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Mayo Clinic: Use 'value scores' to keep health care costs downPosted On Thu, September 24, 2009
As the debate as to how health insurance can be provided universally while keeping health care costs efficient, Mayo Clinic president Dr. Denis Cortese and board of trustees member Dr. Jeffrey Korsmo think the current health care system has become a victim of overspending and would benefit from an incentive-based pay plan to drive prices down while maintaining quality care.
In an article published in the current New England Journal of Medicine, Cortese and Korsmo state that reforms should make Medicare payments to doctors based partly on "value scores" that would reward those who provide cheap and adequate care. This, they argue, would encourage others to do the same to improve their scores, and therefore provide more universally affordable health care that does not lack in quality or drive up health insurance rates.
They add that the value scores would be used as a basis to pay doctors on scale depending on how cost-efficient and quality-oriented they were in a number of their payment plans, while taking into account clinical outcomes, safety, and patient-reported satisfaction. That way, doctors who find a way to properly diagnose conditions more efficiently would create a "value gap" in the market that other doctors could only close by becoming more efficient.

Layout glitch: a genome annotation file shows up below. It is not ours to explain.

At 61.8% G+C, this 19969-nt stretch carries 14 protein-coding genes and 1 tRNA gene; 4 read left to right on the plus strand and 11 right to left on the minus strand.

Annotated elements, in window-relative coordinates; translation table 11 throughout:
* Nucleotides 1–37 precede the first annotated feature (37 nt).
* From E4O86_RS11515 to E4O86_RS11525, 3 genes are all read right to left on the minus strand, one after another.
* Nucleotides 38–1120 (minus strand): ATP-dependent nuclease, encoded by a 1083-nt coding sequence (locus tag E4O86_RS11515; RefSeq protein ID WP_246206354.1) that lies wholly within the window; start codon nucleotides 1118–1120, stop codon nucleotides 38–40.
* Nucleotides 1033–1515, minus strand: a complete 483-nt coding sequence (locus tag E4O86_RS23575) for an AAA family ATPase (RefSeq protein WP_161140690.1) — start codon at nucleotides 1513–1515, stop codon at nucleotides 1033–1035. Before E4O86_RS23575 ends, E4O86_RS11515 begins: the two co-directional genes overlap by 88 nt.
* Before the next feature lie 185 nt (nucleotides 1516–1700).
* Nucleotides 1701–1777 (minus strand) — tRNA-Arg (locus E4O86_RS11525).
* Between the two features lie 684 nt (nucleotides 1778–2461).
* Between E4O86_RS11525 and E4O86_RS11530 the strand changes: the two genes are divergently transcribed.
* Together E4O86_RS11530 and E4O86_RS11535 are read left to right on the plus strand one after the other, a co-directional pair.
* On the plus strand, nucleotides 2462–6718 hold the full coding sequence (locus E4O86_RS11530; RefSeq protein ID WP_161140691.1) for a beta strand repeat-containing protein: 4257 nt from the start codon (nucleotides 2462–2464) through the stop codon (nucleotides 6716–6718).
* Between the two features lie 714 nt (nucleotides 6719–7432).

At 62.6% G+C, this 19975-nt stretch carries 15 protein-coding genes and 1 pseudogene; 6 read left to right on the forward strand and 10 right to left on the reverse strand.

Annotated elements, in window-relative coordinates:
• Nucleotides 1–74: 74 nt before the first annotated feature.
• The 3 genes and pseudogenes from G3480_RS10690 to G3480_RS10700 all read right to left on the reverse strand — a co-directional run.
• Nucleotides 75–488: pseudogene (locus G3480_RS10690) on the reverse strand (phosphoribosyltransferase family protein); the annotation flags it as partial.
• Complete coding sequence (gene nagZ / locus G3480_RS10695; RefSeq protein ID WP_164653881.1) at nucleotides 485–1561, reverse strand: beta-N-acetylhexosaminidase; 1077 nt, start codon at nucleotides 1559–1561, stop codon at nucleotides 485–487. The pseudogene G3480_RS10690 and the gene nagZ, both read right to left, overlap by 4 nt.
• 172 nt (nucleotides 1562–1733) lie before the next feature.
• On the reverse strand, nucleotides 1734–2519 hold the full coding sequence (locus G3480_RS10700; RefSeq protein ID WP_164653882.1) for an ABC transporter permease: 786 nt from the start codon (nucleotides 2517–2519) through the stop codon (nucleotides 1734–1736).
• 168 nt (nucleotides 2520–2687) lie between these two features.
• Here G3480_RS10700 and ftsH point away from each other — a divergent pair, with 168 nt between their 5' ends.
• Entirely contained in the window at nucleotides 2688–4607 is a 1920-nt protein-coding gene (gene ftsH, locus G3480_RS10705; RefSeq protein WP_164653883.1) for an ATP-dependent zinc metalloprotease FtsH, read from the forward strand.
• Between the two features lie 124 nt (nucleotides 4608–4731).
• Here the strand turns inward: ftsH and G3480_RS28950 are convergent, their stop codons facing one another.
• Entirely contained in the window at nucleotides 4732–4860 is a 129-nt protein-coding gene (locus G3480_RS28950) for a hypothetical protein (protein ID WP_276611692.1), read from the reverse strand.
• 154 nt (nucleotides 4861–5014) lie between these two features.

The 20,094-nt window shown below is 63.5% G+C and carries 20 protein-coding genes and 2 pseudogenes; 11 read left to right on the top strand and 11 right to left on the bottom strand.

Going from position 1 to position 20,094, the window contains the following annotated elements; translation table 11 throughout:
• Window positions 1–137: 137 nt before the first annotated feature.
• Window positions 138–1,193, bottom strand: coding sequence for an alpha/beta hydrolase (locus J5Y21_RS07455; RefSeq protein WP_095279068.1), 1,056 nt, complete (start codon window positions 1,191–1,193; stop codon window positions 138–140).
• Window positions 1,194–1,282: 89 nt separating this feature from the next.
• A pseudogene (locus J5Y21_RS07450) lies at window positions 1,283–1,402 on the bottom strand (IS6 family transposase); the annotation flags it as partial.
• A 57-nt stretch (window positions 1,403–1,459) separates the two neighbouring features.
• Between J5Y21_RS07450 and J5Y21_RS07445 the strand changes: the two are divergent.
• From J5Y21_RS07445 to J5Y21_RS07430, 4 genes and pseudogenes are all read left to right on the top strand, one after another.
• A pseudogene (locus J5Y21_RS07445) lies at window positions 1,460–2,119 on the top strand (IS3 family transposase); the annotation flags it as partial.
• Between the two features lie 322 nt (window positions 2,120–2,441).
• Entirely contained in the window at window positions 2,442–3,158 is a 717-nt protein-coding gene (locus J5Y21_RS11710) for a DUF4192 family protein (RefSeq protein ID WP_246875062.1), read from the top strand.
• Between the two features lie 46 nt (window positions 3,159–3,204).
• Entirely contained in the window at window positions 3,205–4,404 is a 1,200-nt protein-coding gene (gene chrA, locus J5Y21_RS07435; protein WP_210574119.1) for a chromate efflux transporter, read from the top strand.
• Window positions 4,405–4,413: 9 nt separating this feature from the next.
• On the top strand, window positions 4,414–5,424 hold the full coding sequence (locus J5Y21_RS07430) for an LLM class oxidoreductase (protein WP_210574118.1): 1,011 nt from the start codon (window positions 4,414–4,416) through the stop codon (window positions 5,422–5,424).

"Health care professionals would then begin to compete on the elements that matter most - outcomes, safety, service, and cost. Providers with worse outcomes, less-satisfied patients, and higher costs would lose patients, which would spur them to improve value," the report reads.
The pair concludes by suggesting that Congress could be an initiator of such reform by implementing a three-year deadline for creating and implementing new payment methods for Medicare.
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